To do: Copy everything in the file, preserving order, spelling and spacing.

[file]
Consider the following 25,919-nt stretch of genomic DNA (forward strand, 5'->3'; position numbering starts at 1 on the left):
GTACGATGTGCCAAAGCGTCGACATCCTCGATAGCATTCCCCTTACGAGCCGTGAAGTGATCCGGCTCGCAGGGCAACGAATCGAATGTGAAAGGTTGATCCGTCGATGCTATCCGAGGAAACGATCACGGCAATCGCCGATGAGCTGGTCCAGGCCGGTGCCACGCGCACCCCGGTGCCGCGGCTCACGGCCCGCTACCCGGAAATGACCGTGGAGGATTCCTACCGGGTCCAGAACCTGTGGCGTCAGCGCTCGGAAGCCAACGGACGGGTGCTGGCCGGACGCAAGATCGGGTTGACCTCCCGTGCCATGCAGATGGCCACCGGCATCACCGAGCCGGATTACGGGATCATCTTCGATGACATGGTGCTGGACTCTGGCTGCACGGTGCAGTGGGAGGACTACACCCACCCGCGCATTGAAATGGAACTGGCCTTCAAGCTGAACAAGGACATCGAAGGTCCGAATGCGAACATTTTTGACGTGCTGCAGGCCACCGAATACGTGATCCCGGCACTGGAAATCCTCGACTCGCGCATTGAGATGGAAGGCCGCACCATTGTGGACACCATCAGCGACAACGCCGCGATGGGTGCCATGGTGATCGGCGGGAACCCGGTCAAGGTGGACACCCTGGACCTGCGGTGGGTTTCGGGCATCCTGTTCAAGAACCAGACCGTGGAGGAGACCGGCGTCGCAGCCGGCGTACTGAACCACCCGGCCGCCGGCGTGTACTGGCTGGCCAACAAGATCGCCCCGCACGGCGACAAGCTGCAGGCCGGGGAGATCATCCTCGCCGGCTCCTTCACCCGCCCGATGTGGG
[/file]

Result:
Consider the following 25,919-nt stretch of genomic DNA (forward strand, 5'->3'; position numbering starts at 1 on the left):
GTACGATGTGCCAAAGCGTCGACATCCTCGATAGCATTCCCCTTACGAGCCGTGAAGTGATCCGGCTCGCAGGGCAACGAATCGAATGTGAAAGGTTGATCCGTCGATGCTATCCGAGGAAACGATCACGGCAATCGCCGATGAGCTGGTCCAGGCCGGTGCCACGCGCACCCCGGTGCCGCGGCTCACGGCCCGCTACCCGGAAATGACCGTGGAGGATTCCTACCGGGTCCAGAACCTGTGGCGTCAGCGCTCGGAAGCCAACGGACGGGTGCTGGCCGGACGCAAGATCGGGTTGACCTCCCGTGCCATGCAGATGGCCACCGGCATCACCGAGCCGGATTACGGGATCATCTTCGATGACATGGTGCTGGACTCTGGCTGCACGGTGCAGTGGGAGGACTACACCCACCCGCGCATTGAAATGGAACTGGCCTTCAAGCTGAACAAGGACATCGAAGGTCCGAATGCGAACATTTTTGACGTGCTGCAGGCCACCGAATACGTGATCCCGGCACTGGAAATCCTCGACTCGCGCATTGAGATGGAAGGCCGCACCATTGTGGACACCATCAGCGACAACGCCGCGATGGGTGCCATGGTGATCGGCGGGAACCCGGTCAAGGTGGACACCCTGGACCTGCGGTGGGTTTCGGGCATCCTGTTCAAGAACCAGACCGTGGAGGAGACCGGCGTCGCAGCCGGCGTACTGAACCACCCGGCCGCCGGCGTGTACTGGCTGGCCAACAAGATCGCCCCGCACGGCGACAAGCTGCAGGCCGGGGAGATCATCCTCGCCGGCTCCTTCACCCGCCCGATGTGGG